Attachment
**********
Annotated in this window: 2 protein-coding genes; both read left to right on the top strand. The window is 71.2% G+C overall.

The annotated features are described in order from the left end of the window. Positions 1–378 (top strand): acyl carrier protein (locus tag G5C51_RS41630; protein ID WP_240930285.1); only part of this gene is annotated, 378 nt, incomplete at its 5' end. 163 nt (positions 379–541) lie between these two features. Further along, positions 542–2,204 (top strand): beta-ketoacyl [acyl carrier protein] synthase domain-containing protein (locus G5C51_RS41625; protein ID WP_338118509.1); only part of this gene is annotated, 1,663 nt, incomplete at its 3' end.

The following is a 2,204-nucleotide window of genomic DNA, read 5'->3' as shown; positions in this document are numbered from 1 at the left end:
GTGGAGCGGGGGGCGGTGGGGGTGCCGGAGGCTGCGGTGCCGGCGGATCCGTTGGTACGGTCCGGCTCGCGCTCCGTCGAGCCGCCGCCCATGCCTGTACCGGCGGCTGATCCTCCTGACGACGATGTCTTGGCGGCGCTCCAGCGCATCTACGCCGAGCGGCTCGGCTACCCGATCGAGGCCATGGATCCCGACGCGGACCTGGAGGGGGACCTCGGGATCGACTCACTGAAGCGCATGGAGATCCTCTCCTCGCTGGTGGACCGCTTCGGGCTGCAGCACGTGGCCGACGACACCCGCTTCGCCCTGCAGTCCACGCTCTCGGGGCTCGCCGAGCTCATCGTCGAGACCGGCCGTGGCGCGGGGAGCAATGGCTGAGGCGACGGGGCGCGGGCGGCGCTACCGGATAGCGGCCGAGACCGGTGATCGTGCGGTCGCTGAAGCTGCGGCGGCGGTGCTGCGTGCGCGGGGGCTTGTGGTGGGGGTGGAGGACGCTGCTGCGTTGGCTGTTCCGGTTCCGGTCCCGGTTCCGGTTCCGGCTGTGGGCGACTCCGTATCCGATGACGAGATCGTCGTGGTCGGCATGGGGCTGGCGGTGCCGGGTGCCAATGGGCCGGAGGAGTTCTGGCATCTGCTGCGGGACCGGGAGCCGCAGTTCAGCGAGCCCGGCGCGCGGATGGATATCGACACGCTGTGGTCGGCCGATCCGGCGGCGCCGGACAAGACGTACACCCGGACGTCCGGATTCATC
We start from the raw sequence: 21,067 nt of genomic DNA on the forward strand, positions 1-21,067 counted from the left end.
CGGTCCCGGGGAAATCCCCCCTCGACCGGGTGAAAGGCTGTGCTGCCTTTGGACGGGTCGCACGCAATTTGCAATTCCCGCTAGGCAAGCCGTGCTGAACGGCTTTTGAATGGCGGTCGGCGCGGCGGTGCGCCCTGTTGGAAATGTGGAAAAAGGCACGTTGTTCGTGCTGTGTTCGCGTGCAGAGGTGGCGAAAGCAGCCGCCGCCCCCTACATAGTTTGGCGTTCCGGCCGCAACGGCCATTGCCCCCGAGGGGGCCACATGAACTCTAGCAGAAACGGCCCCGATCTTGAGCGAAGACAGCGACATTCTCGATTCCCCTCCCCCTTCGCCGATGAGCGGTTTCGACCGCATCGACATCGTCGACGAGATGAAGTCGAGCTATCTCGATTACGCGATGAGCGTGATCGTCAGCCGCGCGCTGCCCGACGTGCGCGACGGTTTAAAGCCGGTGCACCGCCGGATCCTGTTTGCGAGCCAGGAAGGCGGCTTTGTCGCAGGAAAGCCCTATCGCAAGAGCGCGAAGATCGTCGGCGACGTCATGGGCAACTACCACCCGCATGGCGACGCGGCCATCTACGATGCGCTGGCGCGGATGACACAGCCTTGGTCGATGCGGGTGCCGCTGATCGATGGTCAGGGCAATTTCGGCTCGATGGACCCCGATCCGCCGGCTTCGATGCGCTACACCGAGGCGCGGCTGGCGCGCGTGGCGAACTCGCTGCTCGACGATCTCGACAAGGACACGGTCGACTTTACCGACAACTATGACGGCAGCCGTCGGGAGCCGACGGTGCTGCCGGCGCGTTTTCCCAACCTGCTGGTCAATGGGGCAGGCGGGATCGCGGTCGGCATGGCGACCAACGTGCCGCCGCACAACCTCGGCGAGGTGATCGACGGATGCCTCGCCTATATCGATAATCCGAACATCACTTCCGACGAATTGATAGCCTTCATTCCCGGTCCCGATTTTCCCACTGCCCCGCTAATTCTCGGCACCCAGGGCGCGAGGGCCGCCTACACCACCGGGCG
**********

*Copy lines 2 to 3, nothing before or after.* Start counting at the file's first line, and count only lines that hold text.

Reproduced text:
The annotated features are described in order from the left end of the window. Positions 1–378 (top strand): acyl carrier protein (locus tag G5C51_RS41630; protein ID WP_240930285.1); only part of this gene is annotated, 378 nt, incomplete at its 5' end. 163 nt (positions 379–541) lie between these two features. Further along, positions 542–2,204 (top strand): beta-ketoacyl [acyl carrier protein] synthase domain-containing protein (locus G5C51_RS41625; protein ID WP_338118509.1); only part of this gene is annotated, 1,663 nt, incomplete at its 3' end.

The following is a 2,204-nucleotide window of genomic DNA, read 5'->3' as shown; positions in this document are numbered from 1 at the left end: